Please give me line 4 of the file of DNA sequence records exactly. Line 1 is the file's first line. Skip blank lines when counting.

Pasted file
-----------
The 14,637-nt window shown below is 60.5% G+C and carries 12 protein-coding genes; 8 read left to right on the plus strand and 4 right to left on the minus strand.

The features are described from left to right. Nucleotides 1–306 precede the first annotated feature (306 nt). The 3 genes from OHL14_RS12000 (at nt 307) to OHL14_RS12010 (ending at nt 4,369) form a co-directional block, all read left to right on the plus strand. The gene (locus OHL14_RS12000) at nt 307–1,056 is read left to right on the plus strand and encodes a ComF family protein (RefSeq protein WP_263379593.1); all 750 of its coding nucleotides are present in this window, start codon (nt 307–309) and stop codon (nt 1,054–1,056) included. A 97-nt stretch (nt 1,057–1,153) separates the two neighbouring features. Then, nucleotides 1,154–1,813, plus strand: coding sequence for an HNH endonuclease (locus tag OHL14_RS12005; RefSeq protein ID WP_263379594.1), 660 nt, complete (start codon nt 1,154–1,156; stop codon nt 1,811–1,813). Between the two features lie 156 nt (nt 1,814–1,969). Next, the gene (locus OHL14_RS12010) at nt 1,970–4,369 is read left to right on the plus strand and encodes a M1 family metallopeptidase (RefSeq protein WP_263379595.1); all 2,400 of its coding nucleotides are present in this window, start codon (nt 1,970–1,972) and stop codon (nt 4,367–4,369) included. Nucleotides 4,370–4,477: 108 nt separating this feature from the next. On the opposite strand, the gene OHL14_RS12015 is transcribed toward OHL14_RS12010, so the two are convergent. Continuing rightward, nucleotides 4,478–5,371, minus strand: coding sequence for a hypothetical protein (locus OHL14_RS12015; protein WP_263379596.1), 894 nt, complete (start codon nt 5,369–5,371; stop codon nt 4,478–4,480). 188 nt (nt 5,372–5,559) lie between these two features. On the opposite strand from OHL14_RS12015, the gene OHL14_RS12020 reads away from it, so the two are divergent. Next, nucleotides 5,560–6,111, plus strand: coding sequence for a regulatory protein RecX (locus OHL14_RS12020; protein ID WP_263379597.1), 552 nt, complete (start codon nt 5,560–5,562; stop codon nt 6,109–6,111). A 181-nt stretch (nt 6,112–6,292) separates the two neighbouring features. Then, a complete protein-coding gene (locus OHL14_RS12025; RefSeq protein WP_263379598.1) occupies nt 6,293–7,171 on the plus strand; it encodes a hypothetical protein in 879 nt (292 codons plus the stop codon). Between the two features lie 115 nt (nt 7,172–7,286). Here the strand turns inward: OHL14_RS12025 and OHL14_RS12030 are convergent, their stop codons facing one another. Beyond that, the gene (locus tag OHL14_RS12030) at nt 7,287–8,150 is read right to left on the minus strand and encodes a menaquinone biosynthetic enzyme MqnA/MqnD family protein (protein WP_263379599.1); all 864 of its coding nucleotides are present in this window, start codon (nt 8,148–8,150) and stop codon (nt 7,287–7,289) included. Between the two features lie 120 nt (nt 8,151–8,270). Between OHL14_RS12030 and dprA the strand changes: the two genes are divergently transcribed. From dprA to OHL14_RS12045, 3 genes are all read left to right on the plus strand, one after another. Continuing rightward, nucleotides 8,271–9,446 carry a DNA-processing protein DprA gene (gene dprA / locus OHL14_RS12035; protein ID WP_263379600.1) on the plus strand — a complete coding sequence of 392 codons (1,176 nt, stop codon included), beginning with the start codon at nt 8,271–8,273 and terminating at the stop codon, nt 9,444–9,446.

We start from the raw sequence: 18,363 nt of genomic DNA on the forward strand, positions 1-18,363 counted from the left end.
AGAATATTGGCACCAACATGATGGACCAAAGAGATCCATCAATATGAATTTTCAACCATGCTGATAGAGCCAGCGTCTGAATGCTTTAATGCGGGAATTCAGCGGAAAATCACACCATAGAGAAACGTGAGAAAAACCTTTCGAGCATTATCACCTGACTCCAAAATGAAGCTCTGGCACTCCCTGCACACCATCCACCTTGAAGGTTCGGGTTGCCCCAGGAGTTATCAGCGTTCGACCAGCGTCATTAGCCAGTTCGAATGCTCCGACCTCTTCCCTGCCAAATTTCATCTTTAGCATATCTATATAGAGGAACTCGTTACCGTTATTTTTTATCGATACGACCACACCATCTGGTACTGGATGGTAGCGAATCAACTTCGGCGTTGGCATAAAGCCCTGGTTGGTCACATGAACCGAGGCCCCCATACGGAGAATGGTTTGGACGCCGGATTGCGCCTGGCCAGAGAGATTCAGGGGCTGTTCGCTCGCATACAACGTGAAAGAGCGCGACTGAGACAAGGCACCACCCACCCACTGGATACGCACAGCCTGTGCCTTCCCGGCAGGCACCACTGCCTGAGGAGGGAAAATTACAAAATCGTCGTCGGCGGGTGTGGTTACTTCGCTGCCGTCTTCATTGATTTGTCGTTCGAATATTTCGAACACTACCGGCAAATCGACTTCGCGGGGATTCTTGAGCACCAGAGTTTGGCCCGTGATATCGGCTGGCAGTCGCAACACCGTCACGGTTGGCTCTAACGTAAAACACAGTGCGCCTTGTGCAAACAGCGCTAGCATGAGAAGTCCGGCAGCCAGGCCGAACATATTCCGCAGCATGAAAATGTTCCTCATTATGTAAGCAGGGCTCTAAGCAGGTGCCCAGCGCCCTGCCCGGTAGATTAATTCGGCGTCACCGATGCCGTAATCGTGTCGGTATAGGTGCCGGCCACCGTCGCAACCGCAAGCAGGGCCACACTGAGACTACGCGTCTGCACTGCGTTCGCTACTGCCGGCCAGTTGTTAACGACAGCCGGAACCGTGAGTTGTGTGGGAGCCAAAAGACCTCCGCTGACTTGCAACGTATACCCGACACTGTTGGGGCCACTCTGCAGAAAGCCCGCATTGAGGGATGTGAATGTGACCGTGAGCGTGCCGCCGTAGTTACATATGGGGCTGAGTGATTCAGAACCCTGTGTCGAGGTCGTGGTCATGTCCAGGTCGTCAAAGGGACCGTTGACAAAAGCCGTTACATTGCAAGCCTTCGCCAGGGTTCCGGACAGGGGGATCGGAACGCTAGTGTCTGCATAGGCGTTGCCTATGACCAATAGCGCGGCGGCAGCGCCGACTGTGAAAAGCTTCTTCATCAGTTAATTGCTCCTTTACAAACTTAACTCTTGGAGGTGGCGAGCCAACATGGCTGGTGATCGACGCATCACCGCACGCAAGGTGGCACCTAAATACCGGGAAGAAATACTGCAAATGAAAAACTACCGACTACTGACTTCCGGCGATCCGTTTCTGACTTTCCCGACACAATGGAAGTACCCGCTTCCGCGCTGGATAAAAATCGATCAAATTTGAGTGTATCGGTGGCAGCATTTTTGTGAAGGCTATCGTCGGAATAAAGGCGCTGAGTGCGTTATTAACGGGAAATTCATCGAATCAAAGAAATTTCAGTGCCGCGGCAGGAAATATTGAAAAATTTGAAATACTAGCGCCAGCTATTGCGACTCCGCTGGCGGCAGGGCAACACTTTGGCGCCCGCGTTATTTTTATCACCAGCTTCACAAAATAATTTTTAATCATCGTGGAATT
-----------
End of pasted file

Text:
AGAATATTGGCACCAACATGATGGACCAAAGAGATCCATCAATATGAATTTTCAACCATGCTGATAGAGCCAGCGTCTGAATGCTTTAATGCGGGAATTCAGCGGAAAATCACACCATAGAGAAACGTGAGAAAAACCTTTCGAGCATTATCACCTGACTCCAAAATGAAGCTCTGGCACTCCCTGCACACCATCCACCTTGAAGGTTCGGGTTGCCCCAGGAGTTATCAGCGTTCGACCAGCGTCATTAGCCAGTTCGAATGCTCCGACCTCTTCCCTGCCAAATTTCATCTTTAGCATATCTATATAGAGGAACTCGTTACCGTTATTTTTTATCGATACGACCACACCATCTGGTACTGGATGGTAGCGAATCAACTTCGGCGTTGGCATAAAGCCCTGGTTGGTCACATGAACCGAGGCCCCCATACGGAGAATGGTTTGGACGCCGGATTGCGCCTGGCCAGAGAGATTCAGGGGCTGTTCGCTCGCATACAACGTGAAAGAGCGCGACTGAGACAAGGCACCACCCACCCACTGGATACGCACAGCCTGTGCCTTCCCGGCAGGCACCACTGCCTGAGGAGGGAAAATTACAAAATCGTCGTCGGCGGGTGTGGTTACTTCGCTGCCGTCTTCATTGATTTGTCGTTCGAATATTTCGAACACTACCGGCAAATCGACTTCGCGGGGATTCTTGAGCACCAGAGTTTGGCCCGTGATATCGGCTGGCAGTCGCAACACCGTCACGGTTGGCTCTAACGTAAAACACAGTGCGCCTTGTGCAAACAGCGCTAGCATGAGAAGTCCGGCAGCCAGGCCGAACATATTCCGCAGCATGAAAATGTTCCTCATTATGTAAGCAGGGCTCTAAGCAGGTGCCCAGCGCCCTGCCCGGTAGATTAATTCGGCGTCACCGATGCCGTAATCGTGTCGGTATAGGTGCCGGCCACCGTCGCAACCGCAAGCAGGGCCACACTGAGACTACGCGTCTGCACTGCGTTCGCTACTGCCGGCCAGTTGTTAACGACAGCCGGAACCGTGAGTTGTGTGGGAGCCAAAAGACCTCCGCTGACTTGCAACGTATACCCGACACTGTTGGGGCCACTCTGCAGAAAGCCCGCATTGAGGGATGTGAATGTGACCGTGAGCGTGCCGCCGTAGTTACATATGGGGCTGAGTGATTCAGAACCCTGTGTCGAGGTCGTGGTCATGTCCAGGTCGTCAAAGGGACCGTTGACAAAAGCCGTTACATTGCAAGCCTTCGCCAGGGTTCCGGACAGGGGGATCGGAACGCTAGTGTCTGCATAGGCGTTGCCTATGACCAATAGCGCGGCGGCAGCGCCGACTGTGAAAAGCTTCTTCATCAGTTAATTGCTCCTTTACAAACTTAACTCTTGGAGGTGGCGAGCCAACATGGCTGGTGATCGACGCATCACCGCACGCAAGGTGGCACCTAAATACCGGGAAGAAATACTGCAAATGAAAAACTACCGACTACTGACTTCCGGCGATCCGTTTCTGACTTTCCCGACACAATGGAAGTACCCGCTTCCGCGCTGGATAAAAATCGATCAAATTTGAGTGTATCGGTGGCAGCATTTTTGTGAAGGCTATCGTCGGAATAAAGGCGCTGAGTGCGTTATTAACGGGAAATTCATCGAATCAAAGAAATTTCAGTGCCGCGGCAGGAAATATTGAAAAATTTGAAATACTAGCGCCAGCTATTGCGACTCCGCTGGCGGCAGGGCAACACTTTGGCGCCCGCGTTATTTTTATCACCAGCTTCACAAAATAATTTTTAATCATCGTGGAATT